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24-Hour Party Palate: 3 Palm Springs Culinary Picks

by David  Perry
EDGE Media Network Contributor
Friday Mar 8, 2013

Yes - we all know about the Palm Springs White Party. It's loud. It's lavish. It's the largest "day dance" festival in North America... and the one place you can wear white after Labor Day and not have Rachel Zoe publicly humiliate you. Maybe.

While four days of men, techno and sexual objectification could fill up anybody's dance card, the fact remains that at one point, you are going to have to eat. It is with this revelation that you will discover that there is more to Palm Springs than just a party. Who knew?


"It’s the place where Palm Springs eats," beams Tony Marchese, who with partner and chef Mark Van Laanen created Trio as a down-home homage to California cuisine.

In something of a flashback, like much of Palm Springs, Trio revels in the faux-futurism of midcentury modernism. From Dansk furniture, Formica tabletops and capiz shell chandeliers to shades of orange not seen for 50 years, the décor is as vibrant as the cuisine.

But for all of the Hanna-Barbera inspiration, Marchese and Van Laanen underlay the frills with a firm culinary foundation. The expansive menu is studded with comfort food favorites including crawfish pot-pie ($23), Yankee pot roast ($19), and good ol’ mac-n-cheese ($17 - served as a side but suitable for a guilty pleasure entrée). Capped with desserts like the "Chocolate Pot-Au-Crème," Trio has seduced the locals and critics alike, receiving accolades from The Los Angeles Times and Frommer’s among others.

"My dream is that people come here, relax, and have a great meal," Marchese shares. Trio began, he says, as something he wanted to be passionate about and it shows.


I knew Lulu and I had a special bond when I was served a margarita in a glass that most likely began life as a small punchbowl.

"We are known for huge portions," says an unrepentant Willie Rhine, the restaurant’s general manager. A glitter-fabulous downtown anchor, the two-level Lulu is all about the delectable overload.

I formally began with the portabella mushroom tower ($10.99). Stuffed with spinach and set in a dollop of mashed potatoes, this savory intro was so good I made it a theme, and went for the pan-seared Maine sea scallops ($27.99, also served atop a portabella mushroom) as my main course. Clean tasting and complemented by a tart mango sauce, the scallops were plump and cooked to perfection, offset by the crunchiness of the vegetables.

But it was with the bread pudding ($6.99) that stole the show. Not because I’m a sugar addict; indeed, quite the opposite. This interpretation was well balanced and a can’t-miss crowd pleaser.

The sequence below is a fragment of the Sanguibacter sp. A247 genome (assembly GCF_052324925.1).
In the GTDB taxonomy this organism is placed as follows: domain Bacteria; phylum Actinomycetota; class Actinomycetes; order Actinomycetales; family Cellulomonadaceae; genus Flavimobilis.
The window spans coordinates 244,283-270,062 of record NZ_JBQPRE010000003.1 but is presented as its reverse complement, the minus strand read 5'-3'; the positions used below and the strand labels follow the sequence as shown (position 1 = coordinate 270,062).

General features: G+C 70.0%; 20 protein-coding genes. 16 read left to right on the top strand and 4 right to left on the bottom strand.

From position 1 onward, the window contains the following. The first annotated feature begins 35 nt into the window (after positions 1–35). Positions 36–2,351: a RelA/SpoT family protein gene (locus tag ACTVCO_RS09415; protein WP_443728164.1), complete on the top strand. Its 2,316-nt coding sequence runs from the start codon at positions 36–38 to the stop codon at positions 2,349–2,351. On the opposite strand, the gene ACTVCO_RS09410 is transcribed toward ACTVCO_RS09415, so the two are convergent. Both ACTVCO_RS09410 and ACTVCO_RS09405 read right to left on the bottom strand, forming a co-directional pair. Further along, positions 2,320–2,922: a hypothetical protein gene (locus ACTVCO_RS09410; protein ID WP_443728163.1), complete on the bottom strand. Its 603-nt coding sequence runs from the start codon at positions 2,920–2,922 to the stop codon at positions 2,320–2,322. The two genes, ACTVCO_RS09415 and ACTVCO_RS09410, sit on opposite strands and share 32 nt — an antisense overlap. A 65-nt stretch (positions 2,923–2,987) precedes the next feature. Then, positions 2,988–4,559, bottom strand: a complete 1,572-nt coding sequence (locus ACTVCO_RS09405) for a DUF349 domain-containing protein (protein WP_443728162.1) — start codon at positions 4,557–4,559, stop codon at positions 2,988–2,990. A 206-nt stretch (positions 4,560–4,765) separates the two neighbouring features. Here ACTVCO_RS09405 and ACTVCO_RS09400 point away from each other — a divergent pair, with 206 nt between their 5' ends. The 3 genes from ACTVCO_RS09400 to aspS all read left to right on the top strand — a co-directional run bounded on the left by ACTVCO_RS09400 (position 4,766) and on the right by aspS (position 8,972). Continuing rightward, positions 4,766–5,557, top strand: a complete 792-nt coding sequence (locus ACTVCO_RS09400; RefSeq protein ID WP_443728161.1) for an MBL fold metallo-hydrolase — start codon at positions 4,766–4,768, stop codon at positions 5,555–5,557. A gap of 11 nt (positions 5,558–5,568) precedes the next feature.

Workshop Kitchen + Bar

One part Old West, one part Industrial Chic, the relative newcomer Workshop Kitchen + Bar bucks the Palm Springs penchant for mod in favor of something a little more steampunky. The rough-hewn wood beams reminded me that the building wherein Workshop resides was built in 1926, but the wrought-iron light fixtures and concrete seats proclaim co-owners Michael Beckman and Joe Mourani had something else in mind than a typical California bistro.

"The design helps get people in the door," admits Beckman, "but the reason we see the same faces here three, four times a week is that the food is delicious and completely unique."

The crispy goat cheese ($13) was a perfect start, not too tart, but not bland. I’m a burger boy at heart, and Hercules Ranch Burger ($19), chock-full of exotics like truffle pecorino and oxtail, is a perfect example of how to turn a beef patty into an art form. Likewise with the panna cotta ($9) - masterfully done, I get the distinct impression Beckman, also the chef, really does take the time to burn the sugar with a blowtorch, rather than order those candy-disks the wannabes rely on.

Be prepared, however, for a malleable menu. Workshop is all about farm-to-table cuisine and even lists the farms from which Beckman picks and chooses the building blocks for his creations. Dishes vary from season to season and year to year, giving the menu a local flavor and distinctly Californian spin.

It’s topped off by a backlit bar stocked with so many bottles that it looks like a wizard’s laboratory. "Everything shows we put time and thought into the entire production," says Beckman.

As if the taste weren’t proof enough.

For more Palm Springs dining options, visit:

David Perry is a freelance travel and news journalist. In addition to EDGE, his work has appeared on ChinaTopix, Thrillist, and in Next Magazine and Steele Luxury Travel among others. Follow him on Twitter at @GhastEald.


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